Well, the new year is in full swing now and while still young, the year is moving on. If you haven’t started your improvement initiative yet, you should gear up soon to enable sufficient time to make a sustainable impact this year. I’m publishing a series of posts/articles this year on making improvements throughout the supply chain and I’m just moving through it in a front to back fashion. In the last article, I discussed some suggestions for improving the “front end” of the supply chain (Customer Management, Product Portfolio Management, Demand Management). Over the next few articles, I’ll provide a few suggestions to improve the “middle” of the supply chain. For the “middle”, I’m including production planning & scheduling, inventory management, and procurement. I’ll stick to production planning & scheduling and the related areas of monetary impact in this one.
Like demand planning, planning & scheduling are enabler processes that sometimes need improvement to enable monetary benefits and improvements in operating metrics. Planning usually refers to a longer term horizon (should be the S&OP horizon) while scheduling is much more tactical (this week, this month). We normally start with process reviews to gain an understanding of how demand transitions to longer term supply planning and shorter term production scheduling. We review how lines are scheduled and sequenced, how on-hand inventory is netted to determine a production requirement and how raw material requirements are determined (aka the MRP process). We also look at how production orders are prioritized. Gaps here can show up as things like:
• Inconsistent line loadings
• Unplanned/excessive changeovers
• Lack of defined sequencing
• Lack of an effective product wheel with minimum and desired run lengths and that balance transition costs with inventory carrying costs (process industries)
• Lack of a way to correct for short-term demand signals (demand sensing)
• Breaking the schedule for a variety of reasons (see below)
• Production delays due to lack of raw materials (often we need to start tracking this manually)
• Gaps in the hand-off of the schedule from production scheduling to operations
It’s important that a formal meeting exist (often weekly) for operations to take ownership and commit to the schedule. If the company doesn’t have a strong S&OP process, production can get out of synch with demand and current inventory levels as shown in the chart below.
Figure 1. Production Doesn’t Always Align with Demand and Inventory Levels
Right away we’ll start tracking and reason coding production schedule changes and while this isn’t usually a gap in the scheduling process itself, it points to gaps in interfacing areas. It is a good study to complete to show how many changes are occurring, where changes are coming from, and what the associated impact is. Production scheduling has the burden of tracking changes and making reason codes visible such that root causes (e.g. commercial driven or plant reliability) can be addressed.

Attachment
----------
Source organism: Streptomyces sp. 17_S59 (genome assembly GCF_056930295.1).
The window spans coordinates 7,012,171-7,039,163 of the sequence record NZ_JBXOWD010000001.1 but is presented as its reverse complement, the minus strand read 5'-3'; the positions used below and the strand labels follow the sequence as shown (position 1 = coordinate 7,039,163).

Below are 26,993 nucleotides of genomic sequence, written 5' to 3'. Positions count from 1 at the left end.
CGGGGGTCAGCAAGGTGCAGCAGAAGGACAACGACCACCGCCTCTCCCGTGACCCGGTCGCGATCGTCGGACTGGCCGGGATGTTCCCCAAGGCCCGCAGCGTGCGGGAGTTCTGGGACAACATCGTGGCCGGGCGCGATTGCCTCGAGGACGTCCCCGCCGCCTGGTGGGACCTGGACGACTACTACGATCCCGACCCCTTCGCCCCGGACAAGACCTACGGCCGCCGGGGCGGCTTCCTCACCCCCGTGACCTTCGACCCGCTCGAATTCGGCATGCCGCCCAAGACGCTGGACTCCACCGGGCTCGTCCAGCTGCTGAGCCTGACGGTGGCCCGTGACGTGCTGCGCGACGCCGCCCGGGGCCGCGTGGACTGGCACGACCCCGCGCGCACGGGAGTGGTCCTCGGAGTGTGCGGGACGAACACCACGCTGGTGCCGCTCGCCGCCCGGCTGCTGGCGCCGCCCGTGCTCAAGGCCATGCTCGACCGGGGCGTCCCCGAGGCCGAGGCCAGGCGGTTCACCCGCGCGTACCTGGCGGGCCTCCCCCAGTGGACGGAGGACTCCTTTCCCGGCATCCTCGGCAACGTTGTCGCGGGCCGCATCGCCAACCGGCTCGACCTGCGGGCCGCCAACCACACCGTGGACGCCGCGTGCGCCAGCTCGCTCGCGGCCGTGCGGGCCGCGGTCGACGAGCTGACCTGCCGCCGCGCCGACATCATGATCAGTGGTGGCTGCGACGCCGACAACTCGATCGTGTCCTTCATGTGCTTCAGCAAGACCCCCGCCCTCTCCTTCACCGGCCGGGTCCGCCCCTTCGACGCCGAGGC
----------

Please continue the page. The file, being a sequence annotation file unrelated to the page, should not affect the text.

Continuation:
Figure 2. Reasons for Production Schedule Changes
Most companies have issues with production time fences (they either don’t have them or don’t respect them), and the costs of changes that occur within time fences usually aren’t quantified. Following a production schedule and production order change through can show wastes in overtime, rework (lost throughput), material usage, quality, and expedited shipping. It’s also interesting to show for which customers changes are made to see if they are “C” customers. It’s very common for companies to jump through a bunch of hoops for a marginal customer.
We look for up-to-date master data (e.g. asset capacities, routings, and bills of materials). Most companies have gaps here and master data maintenance like any other process needs accountabilities, frequencies, and steps associated with it. Gaps here can result in over or under committing (potentially lost sales), overtime, and material usage as well as adversely impacting operating metrics such as schedule adherence and OTIF. Repeated variances between standards and actuals may point to gaps in master data (beware though, inefficiency could also be in the variances).
A defined strategy for make-to-order vs. make-to-forecast by SKU is also required and can tie to inventory, premium freight, overtime, and inventory benefits. The drivers here are required lead time demanded by the market (shorter lead times driving the need to make to forecast) as well as changeover/transition effort, production schedule stability considerations, and the degree of product customization required.
Well there’s a few thoughts on production planning & scheduling. Please feel free to add your experiences regarding issues and associated impacts that you’ve seen.
In the next post, we’ll take a look at inventory management and some tips for getting this popular area under better control.
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For a concise guide on ideas for achieving supply chain improvements and managing results-oriented change programs, see my new book Sales & Operations Planning RESULTS – Find, Measure, and Manage Results Throughout Your Supply Chain, available in paperback and kindle formats on Amazon.
About the author
Eric J. Tinker is Managing Principal at Nexview Consulting, a training and management consulting firm that specializes in S&OP and supply chain performance improvement. For more S&OP and supply chain related content, see the developing multimedia content repository, Nexview Online. Eric may be contacted at ejt at nexviewconsulting dot com.